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KIT REVIEW


Eduard Shachak Limited Edition -- 1:48 Scale



The political and military struggle to establish and then defend the emergent Jewish state of Israel represents one of the most dramatic post-WWII chapters of 20th century history.  Airpower represented an essential component of this effort extending into the present day.  The French Mirage was a pillar of Israeli airpower particularly during the Six-Day War and the Yom Kippur War.  In this limited-edition release, Eduard has dusted off their 1990s-era molds for the 1:48 scale Mirage and included cast resin and photoetched metal detail parts, and new decals for the Israeli Mirage IIICJ.  Let’s check it out.

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With an eye towards foreign sales, Dassault invited the Israeli Air Force (IAF) to fly their new Mirage in the late 1950s.  As MiG-21s started to populate Arab air force inventories, Israel purchased its first batch of 24 Mirage IIICJs in 1959 followed by another order for 48 jets.  They had provisions for additional drop tanks and DEFA cannons.  The first IAF Mirages arrived in Hazor Air Base in April,1962 and entered service with the 101st Tayeset (fighter squadron).  Israel also received two photo reconnaissance (PR) Mirage IIICJ(R)s which entered service with the Atalef squadron.

The Mirage IIICJ Shahak (Sky or Heavens, in Hebrew) was the first IAF fighter equipped with air-to-air missiles: the French Matra 530 and the Israeli Shafrir I.  The Israeli Mirage's first engagement involved two jets taking on a pair of eight enemy MiG-17s that resulted in one partial kill.  In late 1964, the Shahak conducted its first ground attack mission against Syrian artillery in the Golan Heights and also saw their first encounter with the MiG-21.  Over the following years, limited skirmishes led to the downings of several MiGs, but in April 1967, the Six Day War erupted.  IAF Mirages spearheaded the decisive pre-emptive strike against Arab airfields in Operation MOKED that devastated Arab air forces on the ground.  In the air, IAF Mirages shot down 48 Arab fighters.  Shahaks accumulated additional kills during the subsequent “War of Attrition.”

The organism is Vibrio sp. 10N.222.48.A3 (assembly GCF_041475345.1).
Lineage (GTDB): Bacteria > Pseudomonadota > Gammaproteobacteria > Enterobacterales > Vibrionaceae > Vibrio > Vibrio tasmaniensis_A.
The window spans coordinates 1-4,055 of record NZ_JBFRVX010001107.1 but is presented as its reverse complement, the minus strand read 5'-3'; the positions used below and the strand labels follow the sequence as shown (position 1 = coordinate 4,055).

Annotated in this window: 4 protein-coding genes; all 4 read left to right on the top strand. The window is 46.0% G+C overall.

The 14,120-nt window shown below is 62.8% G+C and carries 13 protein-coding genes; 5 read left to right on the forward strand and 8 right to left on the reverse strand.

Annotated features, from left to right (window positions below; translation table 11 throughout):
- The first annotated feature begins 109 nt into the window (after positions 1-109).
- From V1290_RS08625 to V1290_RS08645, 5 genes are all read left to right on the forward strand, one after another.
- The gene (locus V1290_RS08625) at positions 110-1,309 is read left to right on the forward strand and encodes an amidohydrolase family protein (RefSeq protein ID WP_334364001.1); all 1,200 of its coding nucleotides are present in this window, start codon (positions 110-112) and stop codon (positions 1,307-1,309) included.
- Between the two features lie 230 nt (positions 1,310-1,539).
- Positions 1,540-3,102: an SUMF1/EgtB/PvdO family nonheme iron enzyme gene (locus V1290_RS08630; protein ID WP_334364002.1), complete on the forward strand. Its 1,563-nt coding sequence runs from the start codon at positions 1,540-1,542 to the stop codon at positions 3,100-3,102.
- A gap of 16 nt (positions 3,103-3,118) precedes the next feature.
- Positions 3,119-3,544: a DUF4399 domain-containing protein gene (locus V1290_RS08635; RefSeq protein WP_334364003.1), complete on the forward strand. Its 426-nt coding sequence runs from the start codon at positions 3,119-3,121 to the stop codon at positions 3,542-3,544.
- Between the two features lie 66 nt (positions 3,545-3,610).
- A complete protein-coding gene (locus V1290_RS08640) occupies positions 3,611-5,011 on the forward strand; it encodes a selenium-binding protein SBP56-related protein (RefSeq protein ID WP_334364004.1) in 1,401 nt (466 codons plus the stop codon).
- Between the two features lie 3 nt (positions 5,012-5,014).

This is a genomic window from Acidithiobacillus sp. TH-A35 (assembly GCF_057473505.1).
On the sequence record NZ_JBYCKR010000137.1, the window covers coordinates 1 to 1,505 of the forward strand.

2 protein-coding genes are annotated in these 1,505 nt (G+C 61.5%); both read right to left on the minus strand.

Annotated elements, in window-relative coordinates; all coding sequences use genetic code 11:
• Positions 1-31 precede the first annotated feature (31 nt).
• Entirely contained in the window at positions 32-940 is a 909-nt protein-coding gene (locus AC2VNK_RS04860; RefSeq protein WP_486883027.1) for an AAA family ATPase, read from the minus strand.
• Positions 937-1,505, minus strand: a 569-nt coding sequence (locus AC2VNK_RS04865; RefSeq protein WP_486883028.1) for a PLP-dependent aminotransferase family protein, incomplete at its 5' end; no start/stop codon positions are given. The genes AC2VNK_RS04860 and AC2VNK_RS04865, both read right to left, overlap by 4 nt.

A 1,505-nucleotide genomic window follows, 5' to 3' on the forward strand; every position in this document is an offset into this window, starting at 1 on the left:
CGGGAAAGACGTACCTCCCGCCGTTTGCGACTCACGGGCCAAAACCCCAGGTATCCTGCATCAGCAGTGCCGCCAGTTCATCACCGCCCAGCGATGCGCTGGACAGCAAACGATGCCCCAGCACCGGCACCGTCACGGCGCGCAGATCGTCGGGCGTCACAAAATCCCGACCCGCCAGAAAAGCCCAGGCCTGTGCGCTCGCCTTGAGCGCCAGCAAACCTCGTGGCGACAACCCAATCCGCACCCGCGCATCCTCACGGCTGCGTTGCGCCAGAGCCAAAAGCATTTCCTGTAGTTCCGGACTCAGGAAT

During the Yom Kippur War in 1973, Shahaks served in as air superiority fighters and scored numerous kills, from Su-7s, an AS-5 Kelt missile, and Egyptian Tu-16 bombers.  The Shahak was at last retired 1982, superseded by the F-4 Phantom II and F-15 Eagle.

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Eduard’s 1:48 scale Shachak – Mirage IIIC in Israeli Service Limited Edition kit comes on eight injection molded polystyrene sprues containing 154 parts (33 are not used here).  10 clear parts come on one sprue.  Fifty-four photoetched metal parts are included on one partially pre-painted fret along with another 21 PE metal parts on an unpainted fret.  Four cast resin parts are also included.  There’s a die-cut self-adhesive masking set and one decal sheet.  The full color instruction booklet organizes the build over 13 pages.  Markings for five airplanes are provided: